Ever wonder what near space sounds like? The mystery is solved thanks to a NASA balloon experiment that captured atmospheric infrasound 22 miles above Earth. Infrasound, at frequencies below 20 hertz, is undetected to the human ear, but becomes audible when sound waves are sped up.

Sensors on a helium balloon let loose above New Mexico and Arizona in August managed to record hours of audio, including stratospheric signals researchers say they've never heard before, at altitudes of up to 123,000 feet, never reached by such an experiment.

The noise, which you can listen to here, sounds like various whistles and hisses. Or as grad student Daniel Bowman of the University of North Carolina tells LiveScience: "It sounds kind of like The X-Files." "There haven't been acoustic recordings in the stratosphere for 50 years," Bowman, the experiment lead, says.

"Surely, if we place instruments up there, we will find things we haven't seen before." Experts say the noises likely came from several sources: ocean waves, wind turbulence, gravity waves, air turbulence, vibrations from the balloon cable, and a wind farm the balloon flew over.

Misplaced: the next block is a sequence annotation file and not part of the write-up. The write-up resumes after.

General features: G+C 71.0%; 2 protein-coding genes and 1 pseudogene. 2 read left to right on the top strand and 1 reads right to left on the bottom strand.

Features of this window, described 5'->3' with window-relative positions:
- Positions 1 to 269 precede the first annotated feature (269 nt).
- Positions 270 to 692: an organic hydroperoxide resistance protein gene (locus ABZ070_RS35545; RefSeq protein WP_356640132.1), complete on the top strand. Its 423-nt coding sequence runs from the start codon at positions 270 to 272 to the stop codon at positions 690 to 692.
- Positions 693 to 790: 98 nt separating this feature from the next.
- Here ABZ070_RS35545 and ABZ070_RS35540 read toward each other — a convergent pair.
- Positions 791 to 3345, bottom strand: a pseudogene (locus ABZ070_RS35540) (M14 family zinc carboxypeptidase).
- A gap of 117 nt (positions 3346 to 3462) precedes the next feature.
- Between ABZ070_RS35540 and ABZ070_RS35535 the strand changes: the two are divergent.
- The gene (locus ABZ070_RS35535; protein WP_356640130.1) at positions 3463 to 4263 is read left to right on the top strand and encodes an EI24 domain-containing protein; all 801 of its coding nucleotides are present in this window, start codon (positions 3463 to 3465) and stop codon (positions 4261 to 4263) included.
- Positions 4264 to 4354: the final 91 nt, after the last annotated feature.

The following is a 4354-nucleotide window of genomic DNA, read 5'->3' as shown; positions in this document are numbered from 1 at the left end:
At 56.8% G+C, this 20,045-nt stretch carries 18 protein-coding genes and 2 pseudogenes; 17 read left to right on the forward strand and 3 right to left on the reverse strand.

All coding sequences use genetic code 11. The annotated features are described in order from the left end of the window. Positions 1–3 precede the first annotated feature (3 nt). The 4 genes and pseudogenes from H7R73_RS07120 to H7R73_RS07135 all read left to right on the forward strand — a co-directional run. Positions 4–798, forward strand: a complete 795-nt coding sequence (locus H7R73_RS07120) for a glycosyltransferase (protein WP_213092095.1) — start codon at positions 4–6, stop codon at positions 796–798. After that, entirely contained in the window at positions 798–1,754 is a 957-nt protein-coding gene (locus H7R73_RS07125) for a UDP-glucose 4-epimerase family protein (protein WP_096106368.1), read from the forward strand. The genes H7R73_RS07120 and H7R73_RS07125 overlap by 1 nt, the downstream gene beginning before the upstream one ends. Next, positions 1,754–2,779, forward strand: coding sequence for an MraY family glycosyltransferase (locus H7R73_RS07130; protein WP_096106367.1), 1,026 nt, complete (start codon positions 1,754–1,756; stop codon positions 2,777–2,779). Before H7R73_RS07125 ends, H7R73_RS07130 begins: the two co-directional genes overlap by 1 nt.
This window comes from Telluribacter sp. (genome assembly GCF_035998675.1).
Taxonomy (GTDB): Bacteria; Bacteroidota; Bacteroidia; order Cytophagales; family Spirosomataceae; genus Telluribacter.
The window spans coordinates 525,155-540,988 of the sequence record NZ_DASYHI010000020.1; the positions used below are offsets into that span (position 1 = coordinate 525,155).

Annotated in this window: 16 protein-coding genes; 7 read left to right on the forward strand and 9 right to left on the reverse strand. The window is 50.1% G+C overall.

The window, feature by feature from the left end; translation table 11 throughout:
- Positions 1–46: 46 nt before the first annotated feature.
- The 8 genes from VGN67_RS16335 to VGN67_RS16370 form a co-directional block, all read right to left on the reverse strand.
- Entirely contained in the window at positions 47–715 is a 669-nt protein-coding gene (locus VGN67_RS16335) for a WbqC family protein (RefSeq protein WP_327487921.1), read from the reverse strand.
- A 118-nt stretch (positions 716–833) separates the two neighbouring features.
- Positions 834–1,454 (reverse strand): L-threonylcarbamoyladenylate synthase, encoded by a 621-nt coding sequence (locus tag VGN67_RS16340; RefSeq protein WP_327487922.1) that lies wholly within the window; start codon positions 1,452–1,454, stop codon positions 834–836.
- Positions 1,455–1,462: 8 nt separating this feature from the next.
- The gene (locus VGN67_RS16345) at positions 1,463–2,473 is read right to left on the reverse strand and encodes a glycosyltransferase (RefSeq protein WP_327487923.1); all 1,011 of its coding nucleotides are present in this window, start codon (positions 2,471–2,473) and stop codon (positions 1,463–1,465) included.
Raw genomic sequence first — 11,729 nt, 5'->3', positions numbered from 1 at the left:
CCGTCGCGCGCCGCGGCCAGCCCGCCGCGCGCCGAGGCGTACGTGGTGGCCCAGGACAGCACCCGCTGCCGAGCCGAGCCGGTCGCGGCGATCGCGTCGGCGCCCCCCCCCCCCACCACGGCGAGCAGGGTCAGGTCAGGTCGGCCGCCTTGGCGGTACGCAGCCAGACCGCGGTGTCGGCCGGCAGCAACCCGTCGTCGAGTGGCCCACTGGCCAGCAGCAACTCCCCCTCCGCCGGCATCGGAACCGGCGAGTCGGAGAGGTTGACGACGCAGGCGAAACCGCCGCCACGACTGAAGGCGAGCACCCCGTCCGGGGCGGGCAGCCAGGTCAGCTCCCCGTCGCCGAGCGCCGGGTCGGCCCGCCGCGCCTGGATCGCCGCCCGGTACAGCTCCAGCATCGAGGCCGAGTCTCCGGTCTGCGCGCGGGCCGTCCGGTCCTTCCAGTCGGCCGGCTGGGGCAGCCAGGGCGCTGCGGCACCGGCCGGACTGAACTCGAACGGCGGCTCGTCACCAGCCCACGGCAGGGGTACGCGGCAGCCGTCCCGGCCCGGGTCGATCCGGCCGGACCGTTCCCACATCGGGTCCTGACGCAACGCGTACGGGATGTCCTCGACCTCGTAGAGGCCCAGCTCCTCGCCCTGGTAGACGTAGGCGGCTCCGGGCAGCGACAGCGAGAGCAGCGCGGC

A second balloon experiment this year could offer further insight and capture more intriguing sounds. LiveScience notes interest in atmospheric infrasound as a means of detecting nuclear explosions was high in the 1960s, before ground-based sensors became commonplace.

However, scientists have more recently explored the idea of sending infrasound sensors to Venus and Mars to monitor weather or earthquakes. (Thanks to NASA, Mercury has a new crater.)

This article originally appeared on Newser: What the Edge of Space Sounds Like: X-Files

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